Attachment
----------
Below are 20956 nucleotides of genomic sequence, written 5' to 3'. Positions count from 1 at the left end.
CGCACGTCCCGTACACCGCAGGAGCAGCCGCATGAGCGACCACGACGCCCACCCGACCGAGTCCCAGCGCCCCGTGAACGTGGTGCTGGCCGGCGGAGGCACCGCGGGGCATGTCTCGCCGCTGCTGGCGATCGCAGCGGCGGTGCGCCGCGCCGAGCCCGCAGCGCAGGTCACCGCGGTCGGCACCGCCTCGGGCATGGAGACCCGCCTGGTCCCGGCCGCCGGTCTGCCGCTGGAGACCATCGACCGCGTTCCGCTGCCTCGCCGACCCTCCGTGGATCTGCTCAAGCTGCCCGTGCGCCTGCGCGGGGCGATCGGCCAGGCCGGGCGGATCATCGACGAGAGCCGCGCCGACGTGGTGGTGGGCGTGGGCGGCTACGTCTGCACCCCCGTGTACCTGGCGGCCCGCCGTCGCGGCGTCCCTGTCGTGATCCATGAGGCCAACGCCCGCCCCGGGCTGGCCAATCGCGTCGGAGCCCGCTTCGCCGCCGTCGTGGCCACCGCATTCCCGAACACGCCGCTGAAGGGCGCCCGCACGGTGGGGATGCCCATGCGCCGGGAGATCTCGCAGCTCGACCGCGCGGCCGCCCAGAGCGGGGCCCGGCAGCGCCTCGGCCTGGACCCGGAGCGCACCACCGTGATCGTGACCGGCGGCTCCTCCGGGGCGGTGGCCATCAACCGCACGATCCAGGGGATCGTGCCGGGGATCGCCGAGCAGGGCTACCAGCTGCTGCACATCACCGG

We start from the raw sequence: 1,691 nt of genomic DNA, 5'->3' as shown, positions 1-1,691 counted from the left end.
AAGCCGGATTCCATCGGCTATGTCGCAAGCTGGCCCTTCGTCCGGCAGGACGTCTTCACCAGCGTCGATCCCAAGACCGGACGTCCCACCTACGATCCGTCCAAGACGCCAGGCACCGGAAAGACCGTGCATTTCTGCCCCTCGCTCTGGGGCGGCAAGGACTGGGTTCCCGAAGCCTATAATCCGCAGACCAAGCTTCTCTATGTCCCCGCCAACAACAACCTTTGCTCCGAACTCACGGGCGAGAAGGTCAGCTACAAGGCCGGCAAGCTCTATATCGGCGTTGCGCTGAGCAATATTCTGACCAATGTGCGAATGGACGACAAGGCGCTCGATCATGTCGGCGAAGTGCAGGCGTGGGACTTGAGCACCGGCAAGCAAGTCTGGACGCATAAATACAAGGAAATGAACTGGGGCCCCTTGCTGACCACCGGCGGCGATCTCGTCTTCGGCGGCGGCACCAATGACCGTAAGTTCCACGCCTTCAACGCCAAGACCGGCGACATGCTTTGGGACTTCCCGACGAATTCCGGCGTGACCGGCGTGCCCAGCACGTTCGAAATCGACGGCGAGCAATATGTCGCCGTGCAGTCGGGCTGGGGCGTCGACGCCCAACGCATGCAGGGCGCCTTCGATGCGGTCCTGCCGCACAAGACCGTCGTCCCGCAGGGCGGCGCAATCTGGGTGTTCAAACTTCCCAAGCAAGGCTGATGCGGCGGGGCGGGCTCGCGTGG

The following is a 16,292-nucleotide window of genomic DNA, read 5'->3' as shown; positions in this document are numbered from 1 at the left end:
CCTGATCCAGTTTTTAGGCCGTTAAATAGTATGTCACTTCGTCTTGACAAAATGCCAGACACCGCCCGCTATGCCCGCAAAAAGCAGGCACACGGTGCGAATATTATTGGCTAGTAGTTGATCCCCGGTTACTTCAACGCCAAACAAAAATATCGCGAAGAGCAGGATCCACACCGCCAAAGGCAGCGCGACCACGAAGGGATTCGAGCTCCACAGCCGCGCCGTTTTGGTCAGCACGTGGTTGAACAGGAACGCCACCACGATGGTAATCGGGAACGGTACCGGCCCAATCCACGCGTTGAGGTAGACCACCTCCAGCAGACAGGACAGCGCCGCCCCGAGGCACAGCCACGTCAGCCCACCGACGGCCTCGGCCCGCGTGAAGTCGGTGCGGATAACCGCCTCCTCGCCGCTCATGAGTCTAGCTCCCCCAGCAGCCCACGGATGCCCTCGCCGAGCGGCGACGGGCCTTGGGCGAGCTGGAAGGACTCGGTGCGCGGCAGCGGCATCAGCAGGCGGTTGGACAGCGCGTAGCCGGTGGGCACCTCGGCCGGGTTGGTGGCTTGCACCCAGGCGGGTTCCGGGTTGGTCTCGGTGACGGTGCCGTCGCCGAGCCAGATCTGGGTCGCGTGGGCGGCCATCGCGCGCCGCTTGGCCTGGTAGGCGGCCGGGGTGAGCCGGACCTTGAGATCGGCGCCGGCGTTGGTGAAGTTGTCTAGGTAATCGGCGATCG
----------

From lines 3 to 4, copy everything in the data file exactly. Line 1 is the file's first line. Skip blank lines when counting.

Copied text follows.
We start from the raw sequence: 1,691 nt of genomic DNA, 5'->3' as shown, positions 1-1,691 counted from the left end.
AAGCCGGATTCCATCGGCTATGTCGCAAGCTGGCCCTTCGTCCGGCAGGACGTCTTCACCAGCGTCGATCCCAAGACCGGACGTCCCACCTACGATCCGTCCAAGACGCCAGGCACCGGAAAGACCGTGCATTTCTGCCCCTCGCTCTGGGGCGGCAAGGACTGGGTTCCCGAAGCCTATAATCCGCAGACCAAGCTTCTCTATGTCCCCGCCAACAACAACCTTTGCTCCGAACTCACGGGCGAGAAGGTCAGCTACAAGGCCGGCAAGCTCTATATCGGCGTTGCGCTGAGCAATATTCTGACCAATGTGCGAATGGACGACAAGGCGCTCGATCATGTCGGCGAAGTGCAGGCGTGGGACTTGAGCACCGGCAAGCAAGTCTGGACGCATAAATACAAGGAAATGAACTGGGGCCCCTTGCTGACCACCGGCGGCGATCTCGTCTTCGGCGGCGGCACCAATGACCGTAAGTTCCACGCCTTCAACGCCAAGACCGGCGACATGCTTTGGGACTTCCCGACGAATTCCGGCGTGACCGGCGTGCCCAGCACGTTCGAAATCGACGGCGAGCAATATGTCGCCGTGCAGTCGGGCTGGGGCGTCGACGCCCAACGCATGCAGGGCGCCTTCGATGCGGTCCTGCCGCACAAGACCGTCGTCCCGCAGGGCGGCGCAATCTGGGTGTTCAAACTTCCCAAGCAAGGCTGATGCGGCGGGGCGGGCTCGCGTGG